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A lengthy trailer/sizzle real for Avengers: Infinity War has been Marvel Studios’ crown jewel as it has made the convention rounds the past few weeks.
The footage closed out a blockbuster D23 panel July 15, with it getting shown again at San Diego Comic-Con Saturday. Soon afterward, a terribly shot, pirated version from Hall H began showing up online.
Marvel typically does not release much of its Comic-Con footage online officially, but a few years ago, the studio released its Avengers: Age of Ultron trailer a little early after a pirated version leaked. That raises the question: Instead of working to take down the pirated version of the Infinity War footage, should the studio just give the fans what they clearly want and release it officially?
Heat Vision‘s Aaron Couch (who saw the footage at D23), Graeme McMillan (who hasn’t seen it) and Ryan Parker (who has not seen the footage … officially at least) discuss.
Ryan Parker: It is beyond frustrating that this trailer has not been released wide. Us nerds not fortunate enough to be in attendance have been out of luck. Now, if it were a super rough trailer, where the CG had not been completely filled in, then sure, OK, fine. Wait to drop it when it’s ready. But from all the accounts of those who have seen it, Marvel has an incredible trailer completed.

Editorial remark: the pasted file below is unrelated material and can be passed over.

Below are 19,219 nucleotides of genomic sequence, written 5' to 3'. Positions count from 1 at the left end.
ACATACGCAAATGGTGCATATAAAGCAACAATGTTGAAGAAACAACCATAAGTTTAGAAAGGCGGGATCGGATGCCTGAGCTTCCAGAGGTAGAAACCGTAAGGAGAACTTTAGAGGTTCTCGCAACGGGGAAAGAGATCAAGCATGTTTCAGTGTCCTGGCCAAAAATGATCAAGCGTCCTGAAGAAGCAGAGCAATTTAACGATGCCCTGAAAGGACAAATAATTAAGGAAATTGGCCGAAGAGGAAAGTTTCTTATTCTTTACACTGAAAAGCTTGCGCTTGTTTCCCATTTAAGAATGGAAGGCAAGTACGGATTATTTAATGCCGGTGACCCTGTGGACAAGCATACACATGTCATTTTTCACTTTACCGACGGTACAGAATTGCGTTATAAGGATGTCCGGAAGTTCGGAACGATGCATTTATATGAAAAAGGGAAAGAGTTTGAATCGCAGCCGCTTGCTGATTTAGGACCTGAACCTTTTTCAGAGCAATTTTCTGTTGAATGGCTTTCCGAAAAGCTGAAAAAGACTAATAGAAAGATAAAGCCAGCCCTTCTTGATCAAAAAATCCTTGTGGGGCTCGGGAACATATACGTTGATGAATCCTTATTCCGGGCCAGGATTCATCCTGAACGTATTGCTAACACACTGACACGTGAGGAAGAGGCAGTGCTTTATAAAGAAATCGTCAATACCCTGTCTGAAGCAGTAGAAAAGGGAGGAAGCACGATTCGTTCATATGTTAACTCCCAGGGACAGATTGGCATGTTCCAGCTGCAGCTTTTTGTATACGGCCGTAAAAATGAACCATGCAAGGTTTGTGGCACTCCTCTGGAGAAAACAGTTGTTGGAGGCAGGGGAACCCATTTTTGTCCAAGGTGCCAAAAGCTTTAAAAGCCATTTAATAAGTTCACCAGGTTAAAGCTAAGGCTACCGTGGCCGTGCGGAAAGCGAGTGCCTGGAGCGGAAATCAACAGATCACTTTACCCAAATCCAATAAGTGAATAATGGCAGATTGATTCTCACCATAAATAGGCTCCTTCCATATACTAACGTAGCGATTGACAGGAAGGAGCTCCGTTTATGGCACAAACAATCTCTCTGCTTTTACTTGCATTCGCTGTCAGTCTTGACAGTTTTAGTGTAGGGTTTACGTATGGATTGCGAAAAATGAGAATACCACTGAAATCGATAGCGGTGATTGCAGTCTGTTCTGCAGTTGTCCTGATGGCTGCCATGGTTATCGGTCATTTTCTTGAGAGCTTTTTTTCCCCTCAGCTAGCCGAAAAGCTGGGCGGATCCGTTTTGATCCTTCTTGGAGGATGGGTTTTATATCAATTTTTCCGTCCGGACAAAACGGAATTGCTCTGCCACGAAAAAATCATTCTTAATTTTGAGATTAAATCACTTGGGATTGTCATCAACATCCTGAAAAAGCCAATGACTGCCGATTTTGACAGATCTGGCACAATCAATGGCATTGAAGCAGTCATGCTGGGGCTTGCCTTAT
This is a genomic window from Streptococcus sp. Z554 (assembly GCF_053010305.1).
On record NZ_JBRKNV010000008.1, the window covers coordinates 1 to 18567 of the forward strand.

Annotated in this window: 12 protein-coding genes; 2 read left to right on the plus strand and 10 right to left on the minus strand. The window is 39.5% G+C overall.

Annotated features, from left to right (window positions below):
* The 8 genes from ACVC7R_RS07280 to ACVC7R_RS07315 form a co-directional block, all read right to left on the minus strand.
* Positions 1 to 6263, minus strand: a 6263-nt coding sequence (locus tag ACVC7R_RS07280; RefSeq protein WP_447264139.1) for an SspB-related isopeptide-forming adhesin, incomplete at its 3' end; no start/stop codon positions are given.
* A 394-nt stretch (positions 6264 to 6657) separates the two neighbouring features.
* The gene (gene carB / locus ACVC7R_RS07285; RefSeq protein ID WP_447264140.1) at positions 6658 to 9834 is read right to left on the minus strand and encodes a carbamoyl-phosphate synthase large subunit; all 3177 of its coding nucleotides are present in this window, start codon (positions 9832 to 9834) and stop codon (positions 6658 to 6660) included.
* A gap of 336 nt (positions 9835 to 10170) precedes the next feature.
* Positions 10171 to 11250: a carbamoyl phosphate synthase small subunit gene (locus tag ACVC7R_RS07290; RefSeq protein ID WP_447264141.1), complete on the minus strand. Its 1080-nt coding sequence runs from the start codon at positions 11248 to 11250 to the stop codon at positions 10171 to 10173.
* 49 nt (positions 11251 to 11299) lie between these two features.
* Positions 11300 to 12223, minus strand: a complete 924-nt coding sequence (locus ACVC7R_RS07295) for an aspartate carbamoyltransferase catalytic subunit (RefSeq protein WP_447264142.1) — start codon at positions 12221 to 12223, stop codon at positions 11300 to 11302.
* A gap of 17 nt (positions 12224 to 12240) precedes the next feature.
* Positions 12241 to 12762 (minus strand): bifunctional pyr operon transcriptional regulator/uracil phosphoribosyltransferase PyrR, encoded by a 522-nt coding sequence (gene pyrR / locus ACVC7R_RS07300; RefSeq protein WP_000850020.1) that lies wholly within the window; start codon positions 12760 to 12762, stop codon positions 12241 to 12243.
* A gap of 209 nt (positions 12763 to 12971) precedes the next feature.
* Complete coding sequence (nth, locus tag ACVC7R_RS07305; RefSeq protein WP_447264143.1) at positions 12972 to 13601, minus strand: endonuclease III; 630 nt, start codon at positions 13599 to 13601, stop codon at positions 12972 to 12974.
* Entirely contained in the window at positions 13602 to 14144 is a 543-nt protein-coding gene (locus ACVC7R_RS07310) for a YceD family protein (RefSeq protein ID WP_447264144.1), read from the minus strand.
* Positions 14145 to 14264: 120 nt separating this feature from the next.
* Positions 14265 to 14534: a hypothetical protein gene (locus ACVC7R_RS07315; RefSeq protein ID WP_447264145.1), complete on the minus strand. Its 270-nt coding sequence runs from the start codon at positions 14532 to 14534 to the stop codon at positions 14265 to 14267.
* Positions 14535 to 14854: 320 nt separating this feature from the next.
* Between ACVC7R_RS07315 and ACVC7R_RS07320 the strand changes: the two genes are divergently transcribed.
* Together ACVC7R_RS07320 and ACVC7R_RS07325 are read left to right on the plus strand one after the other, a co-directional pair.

Aaron Couch: It is an incredible trailer. Part of what makes a Marvel Studios panel the most coveted at Comic-Con is you will see something special, something that you can’t just look up three minutes later on Marvel’s YouTube account. Fans who wait in line for days are rewarded for their efforts. So no, Marvel does not need to release this wide. And as amazing as it looks, we don’t know the CG is completely done. James Gunn said last year about the Guardians of the Galaxy Vol. 2 Comic-Con trailer, that while something might look great for one viewing on the big screen, it might not hold up to the freeze-frame, multiple-viewing culture of the internet. I know it’s hard to resist watching the bootleg, but I’d rather read a great description of something I haven’t seen (and let that tantalize me). Who really wants to watch grainy footage instead of waiting for the real thing?